In SCAPE she honors the naturally occurring surrealism of ocean meeting sky. This sometimes entails coastal architecture, piers, or skate parks, but mostly is pure horizon line -- and color, color, color. These lines divide and juxtapose luminous, counterintuitive chromatic sets a la Rothko. But crucially, they exist in the observable world. The surreal grandeur and dreamlike intimacy of Southern California's legendary sunsets is not only described in these works, but evoked anew through Moore's subtle, intuitive processing. In SEA, the focus is on the water itself. Close-cropped, minus the orientation of the horizon, these read more like color and texture studies, flirting with non-objectivity and expressionism in terms of what she prioritizes in the image, yet her subject remains legible.
Then she wondered "what would happen if..." she layered and stacked and harmonized these individual images into pairs and formations. In the resulting SEA GRIDS she accomplishes the closest thing to pure abstraction in COAST. These sequences are assembled according to various factors both formal and circumstantial. The adjacency of disparate but related elements affects and is affected by the narrative quality of how the grids are made -- by deconstructing those qualities chronicled elsewhere in COAST, and reassembling the component parts in a chain of transformation that takes account of not only color and light but also time, and space both pictorial and architectural. One effect of these arrangements is an operation of scale, a move toward achieving the color-field pantheon's sublime, transformative experience of being enveloped and immersed. In a sense, the SEA GRIDS belong not only to influences of art history, but also to the future promise of her own work -- evolving out of the SEA from which they emerged. Like nature itself, things change every day, sometimes minute to minute. Birds fly, the sun rises and sets and the waves roll in -- always and never the same.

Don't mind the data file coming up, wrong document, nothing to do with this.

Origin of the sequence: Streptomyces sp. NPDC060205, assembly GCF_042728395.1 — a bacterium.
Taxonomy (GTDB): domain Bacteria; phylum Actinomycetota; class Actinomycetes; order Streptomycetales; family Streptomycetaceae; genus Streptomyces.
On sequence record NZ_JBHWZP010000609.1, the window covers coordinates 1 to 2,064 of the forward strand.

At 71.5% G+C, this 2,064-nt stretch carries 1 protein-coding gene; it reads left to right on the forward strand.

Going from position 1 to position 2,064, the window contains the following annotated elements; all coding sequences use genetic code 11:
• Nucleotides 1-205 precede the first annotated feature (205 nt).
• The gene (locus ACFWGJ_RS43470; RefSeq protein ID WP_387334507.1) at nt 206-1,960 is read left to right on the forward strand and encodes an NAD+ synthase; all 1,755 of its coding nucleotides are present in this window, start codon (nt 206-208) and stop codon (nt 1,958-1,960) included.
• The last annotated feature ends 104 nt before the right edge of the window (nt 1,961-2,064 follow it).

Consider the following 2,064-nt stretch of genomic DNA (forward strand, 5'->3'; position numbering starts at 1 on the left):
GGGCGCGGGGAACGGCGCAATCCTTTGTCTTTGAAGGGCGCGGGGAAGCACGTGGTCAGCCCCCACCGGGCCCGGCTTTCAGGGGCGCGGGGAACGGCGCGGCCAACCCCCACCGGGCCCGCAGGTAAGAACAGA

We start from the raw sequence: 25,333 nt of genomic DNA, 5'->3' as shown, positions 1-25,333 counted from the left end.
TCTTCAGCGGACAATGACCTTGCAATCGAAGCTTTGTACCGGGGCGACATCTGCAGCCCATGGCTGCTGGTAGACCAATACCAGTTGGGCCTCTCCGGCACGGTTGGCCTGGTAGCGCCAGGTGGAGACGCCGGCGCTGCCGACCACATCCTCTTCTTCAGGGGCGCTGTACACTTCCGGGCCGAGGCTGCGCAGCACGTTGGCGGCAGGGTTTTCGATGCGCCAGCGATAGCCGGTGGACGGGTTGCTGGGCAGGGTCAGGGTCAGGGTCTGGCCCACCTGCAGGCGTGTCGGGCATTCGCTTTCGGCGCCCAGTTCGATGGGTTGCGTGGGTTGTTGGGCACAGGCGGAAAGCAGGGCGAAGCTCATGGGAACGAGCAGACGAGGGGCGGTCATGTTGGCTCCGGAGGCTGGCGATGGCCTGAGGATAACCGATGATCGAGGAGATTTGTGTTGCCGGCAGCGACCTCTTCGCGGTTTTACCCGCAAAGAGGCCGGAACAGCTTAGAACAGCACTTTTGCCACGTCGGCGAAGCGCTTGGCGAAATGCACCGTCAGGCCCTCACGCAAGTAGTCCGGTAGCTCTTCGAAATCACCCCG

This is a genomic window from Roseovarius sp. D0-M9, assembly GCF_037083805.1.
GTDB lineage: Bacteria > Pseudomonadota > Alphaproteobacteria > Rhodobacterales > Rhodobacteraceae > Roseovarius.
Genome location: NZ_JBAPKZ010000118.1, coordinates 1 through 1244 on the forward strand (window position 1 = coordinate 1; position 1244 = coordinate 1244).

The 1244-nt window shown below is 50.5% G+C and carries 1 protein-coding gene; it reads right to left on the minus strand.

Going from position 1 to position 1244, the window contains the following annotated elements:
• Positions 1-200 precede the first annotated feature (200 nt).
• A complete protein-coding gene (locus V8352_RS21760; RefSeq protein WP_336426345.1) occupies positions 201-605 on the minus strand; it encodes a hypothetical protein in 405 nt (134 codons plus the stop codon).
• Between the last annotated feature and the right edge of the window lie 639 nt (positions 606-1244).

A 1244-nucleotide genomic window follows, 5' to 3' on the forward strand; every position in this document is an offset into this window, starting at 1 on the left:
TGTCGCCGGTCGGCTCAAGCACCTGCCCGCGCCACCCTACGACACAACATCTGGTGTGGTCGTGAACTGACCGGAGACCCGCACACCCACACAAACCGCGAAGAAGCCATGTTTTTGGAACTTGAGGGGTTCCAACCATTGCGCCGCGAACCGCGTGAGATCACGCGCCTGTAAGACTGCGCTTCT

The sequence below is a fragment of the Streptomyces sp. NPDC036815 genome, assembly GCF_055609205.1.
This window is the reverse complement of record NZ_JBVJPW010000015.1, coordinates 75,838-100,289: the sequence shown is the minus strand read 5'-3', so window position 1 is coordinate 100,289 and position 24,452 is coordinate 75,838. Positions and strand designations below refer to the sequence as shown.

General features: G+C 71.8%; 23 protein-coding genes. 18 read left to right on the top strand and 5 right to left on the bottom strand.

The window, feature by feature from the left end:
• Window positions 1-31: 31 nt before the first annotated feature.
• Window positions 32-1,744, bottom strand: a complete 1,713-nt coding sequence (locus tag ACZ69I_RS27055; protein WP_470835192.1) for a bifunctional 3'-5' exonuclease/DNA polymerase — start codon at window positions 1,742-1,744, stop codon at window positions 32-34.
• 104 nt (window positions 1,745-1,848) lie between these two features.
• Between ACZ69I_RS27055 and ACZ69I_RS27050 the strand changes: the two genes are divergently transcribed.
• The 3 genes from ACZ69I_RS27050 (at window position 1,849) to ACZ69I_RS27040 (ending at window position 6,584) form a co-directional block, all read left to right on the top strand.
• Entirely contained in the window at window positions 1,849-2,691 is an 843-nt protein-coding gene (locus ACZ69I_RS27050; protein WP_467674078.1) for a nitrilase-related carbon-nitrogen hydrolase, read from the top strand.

NOTE: Moore hosts a special in-studio viewing schedule (hint: give the gift of art this holiday season) with hours by appointment December 8-22, and a reception on Sunday, December 14, 12-3:30pm, before the famous Venice Canals Boat Parade. Call 310.692.4441 for details.